< April 20, 2014 >

Commentary on Psalm 118:1-2, 14-24

 

Psalm 118 has been and is an extraordinarily important psalm in the history of Judaism and Christianity.

It was Martin Luther’s favorite -- “My own beloved psalm,” as he put it. Luther considered verse 17 to be “a masterpiece,” and he asserted that “all the saints have sung this verse and will continue to sing it to the end.”1

Luther’s “masterpiece” is a good place to start in appreciating and appropriating the message(s) of Psalm 118. It serves as a summary of the psalmist’s account of having been delivered from deadly threat into the renewed opportunity to live (verses 5-18), an experience for which the psalmist thanks God in what appears to be a liturgical enactment (verses 19-29; see “thanks(s)” in verses 19, 21, 28, 29, as well as in verse 1).

The prominence of thanks leads scholar to categorize Psalm 118 as a psalm of thanksgiving; but there is widespread disagreement on questions like these: Who is speaking? An ordinary worshiper? A king? And on what occasion? Is a particular deliverance in view? And if so, which? And in what setting was thanks offered? The Temple? Or are the references to “gate(s)” (verses 19-20) to be understood metaphorically? To be sure, these are interesting questions; but the possible answers are manifold, and certainty is elusive.

Thus, it seems best to return to verse 17 and to realize that its affirmation of deliverance, along with the psalmist’s commitment to serve as a witness to God’s life-giving work, would have been (and is) appropriate on the lips of many people in many times and places. If the original pray-er was an ordinary worshiper, as many scholars suggest, it is noticeable and significant that he or she describes the experience of deliverance in terms that clearly recall the exodus.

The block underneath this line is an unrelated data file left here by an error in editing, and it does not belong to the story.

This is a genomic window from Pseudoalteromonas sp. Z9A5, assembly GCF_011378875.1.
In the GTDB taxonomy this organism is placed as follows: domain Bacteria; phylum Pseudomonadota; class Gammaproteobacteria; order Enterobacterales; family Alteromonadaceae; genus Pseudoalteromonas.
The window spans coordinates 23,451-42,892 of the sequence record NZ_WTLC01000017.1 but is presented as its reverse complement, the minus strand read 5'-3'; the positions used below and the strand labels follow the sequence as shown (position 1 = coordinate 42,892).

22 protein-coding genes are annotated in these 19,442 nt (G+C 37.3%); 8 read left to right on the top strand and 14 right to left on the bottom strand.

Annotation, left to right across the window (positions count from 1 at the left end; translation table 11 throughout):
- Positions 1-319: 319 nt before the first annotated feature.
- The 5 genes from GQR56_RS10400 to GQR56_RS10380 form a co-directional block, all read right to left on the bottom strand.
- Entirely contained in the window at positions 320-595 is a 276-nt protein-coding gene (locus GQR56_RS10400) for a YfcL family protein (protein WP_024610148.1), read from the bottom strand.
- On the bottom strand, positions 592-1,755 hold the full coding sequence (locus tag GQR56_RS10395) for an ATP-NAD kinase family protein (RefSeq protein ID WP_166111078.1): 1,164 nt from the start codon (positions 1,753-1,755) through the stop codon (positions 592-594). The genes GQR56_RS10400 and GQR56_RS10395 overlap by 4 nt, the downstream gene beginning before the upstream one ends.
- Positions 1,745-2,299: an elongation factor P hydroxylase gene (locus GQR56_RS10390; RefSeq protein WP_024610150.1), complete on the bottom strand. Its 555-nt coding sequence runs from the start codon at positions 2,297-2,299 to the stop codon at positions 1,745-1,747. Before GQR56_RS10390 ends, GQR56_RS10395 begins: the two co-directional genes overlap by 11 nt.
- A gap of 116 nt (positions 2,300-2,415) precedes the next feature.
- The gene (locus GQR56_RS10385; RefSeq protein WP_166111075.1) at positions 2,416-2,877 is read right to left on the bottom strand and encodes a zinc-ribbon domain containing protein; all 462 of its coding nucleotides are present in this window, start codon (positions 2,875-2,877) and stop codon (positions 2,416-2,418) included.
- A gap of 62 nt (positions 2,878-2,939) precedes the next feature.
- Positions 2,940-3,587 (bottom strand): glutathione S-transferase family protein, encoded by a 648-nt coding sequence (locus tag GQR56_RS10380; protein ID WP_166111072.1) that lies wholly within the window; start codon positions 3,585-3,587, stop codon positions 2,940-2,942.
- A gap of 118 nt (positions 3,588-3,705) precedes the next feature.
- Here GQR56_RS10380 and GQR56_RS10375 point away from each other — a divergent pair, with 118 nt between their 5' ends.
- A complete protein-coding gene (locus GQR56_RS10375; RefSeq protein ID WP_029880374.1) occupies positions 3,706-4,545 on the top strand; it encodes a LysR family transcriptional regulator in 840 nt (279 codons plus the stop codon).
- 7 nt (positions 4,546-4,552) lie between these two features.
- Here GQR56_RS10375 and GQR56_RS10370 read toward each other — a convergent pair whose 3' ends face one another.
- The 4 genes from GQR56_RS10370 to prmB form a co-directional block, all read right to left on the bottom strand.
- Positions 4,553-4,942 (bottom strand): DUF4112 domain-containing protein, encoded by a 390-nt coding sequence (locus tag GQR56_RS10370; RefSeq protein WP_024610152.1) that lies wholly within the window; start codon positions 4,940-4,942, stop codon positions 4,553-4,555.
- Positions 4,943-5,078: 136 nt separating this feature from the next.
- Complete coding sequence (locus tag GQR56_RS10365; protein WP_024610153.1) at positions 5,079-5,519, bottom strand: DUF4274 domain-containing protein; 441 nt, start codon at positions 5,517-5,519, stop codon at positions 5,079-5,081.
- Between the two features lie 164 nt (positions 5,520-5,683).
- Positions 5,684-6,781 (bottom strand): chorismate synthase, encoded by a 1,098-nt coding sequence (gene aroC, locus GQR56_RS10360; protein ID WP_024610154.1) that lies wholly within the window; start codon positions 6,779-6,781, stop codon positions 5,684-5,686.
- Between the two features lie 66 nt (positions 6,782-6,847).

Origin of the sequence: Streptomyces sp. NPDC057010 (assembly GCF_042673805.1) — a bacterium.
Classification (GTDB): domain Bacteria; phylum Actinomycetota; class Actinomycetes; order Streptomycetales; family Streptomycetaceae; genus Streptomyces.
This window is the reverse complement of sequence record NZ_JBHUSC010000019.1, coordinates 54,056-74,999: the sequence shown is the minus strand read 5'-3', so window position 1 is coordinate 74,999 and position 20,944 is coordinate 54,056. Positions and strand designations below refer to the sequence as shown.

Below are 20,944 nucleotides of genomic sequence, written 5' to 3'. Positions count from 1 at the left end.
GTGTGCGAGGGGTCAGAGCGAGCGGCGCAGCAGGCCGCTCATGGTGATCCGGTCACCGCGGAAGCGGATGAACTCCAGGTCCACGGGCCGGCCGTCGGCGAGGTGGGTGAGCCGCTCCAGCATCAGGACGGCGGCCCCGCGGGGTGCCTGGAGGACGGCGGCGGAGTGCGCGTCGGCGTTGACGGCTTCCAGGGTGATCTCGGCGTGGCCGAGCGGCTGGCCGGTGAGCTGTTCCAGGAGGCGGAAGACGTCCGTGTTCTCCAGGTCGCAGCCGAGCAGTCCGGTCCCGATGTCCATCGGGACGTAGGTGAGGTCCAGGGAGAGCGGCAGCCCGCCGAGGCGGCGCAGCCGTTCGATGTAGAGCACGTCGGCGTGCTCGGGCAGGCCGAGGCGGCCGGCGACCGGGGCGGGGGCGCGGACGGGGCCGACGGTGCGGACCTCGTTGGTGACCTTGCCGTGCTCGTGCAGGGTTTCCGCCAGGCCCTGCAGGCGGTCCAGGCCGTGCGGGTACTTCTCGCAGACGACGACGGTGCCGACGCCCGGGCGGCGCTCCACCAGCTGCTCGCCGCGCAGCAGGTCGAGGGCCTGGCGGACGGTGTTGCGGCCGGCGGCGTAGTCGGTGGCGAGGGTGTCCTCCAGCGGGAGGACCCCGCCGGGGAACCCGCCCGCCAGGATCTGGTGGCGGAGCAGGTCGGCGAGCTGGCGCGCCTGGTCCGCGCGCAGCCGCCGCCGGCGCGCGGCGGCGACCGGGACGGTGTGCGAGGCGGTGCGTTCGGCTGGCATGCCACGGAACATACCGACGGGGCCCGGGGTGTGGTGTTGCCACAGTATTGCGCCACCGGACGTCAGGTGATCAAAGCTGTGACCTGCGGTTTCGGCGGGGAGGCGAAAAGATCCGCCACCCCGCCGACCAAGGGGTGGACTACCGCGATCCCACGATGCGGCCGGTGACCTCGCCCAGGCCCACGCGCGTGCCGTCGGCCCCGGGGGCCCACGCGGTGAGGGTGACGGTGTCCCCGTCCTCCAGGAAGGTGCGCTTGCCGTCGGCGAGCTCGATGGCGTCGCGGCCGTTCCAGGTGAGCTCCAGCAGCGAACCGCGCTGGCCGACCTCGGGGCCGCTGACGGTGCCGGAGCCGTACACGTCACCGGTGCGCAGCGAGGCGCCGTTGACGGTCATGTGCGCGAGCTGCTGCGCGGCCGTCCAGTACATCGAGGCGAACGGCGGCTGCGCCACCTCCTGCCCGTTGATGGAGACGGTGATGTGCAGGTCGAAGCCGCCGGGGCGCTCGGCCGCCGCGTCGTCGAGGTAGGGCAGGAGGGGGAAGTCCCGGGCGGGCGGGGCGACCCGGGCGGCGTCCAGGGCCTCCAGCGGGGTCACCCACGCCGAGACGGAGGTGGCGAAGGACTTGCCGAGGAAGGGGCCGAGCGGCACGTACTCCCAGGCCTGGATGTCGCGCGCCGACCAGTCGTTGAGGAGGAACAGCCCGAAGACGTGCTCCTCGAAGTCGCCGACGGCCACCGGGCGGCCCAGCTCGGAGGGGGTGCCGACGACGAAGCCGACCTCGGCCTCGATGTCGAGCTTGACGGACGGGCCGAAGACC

Verse 14 quotes Exodus 15:2ab, and the repeated “right hand” in verses 15-16 matches the three occurrences in Exodus 15:6, 12. Not surprisingly in this regard, Psalm 118 concludes the Egyptian Hallel (Psalms 113-118), which is used at Passover, a celebration that recalls and recounts the deliverance from Egypt.

Verse 14 is also closely related to Isaiah 12:2, which is part of a song of praise (Isaiah 12:1-6) that responds to the immediately preceding account of God’s gathering of outcasts (Isaiah 11:10-16). This connection is a reminder that Psalm 118 would have been an appropriate response to the return from exile, as well as the exodus. In this regard, verse 22 also serves as a fitting image to describe the return from Babylon and subsequent restoration (see Isaiah 28:16; Jeremiah 51:26).

Christian readers are accustomed to hearing verse 22 in connection with Jesus’ rejection and crucifixion, followed by Jesus’ resurrection (see Matthew 21:42; Luke 20:17; Acts 4:11-12). This is not to say that Psalm 118 should be understood as a prediction of Jesus. Rather, the New Testament citations of verse 22 are evidence that the early Christians understood that God’s life-giving work was continuing in the Christ-event.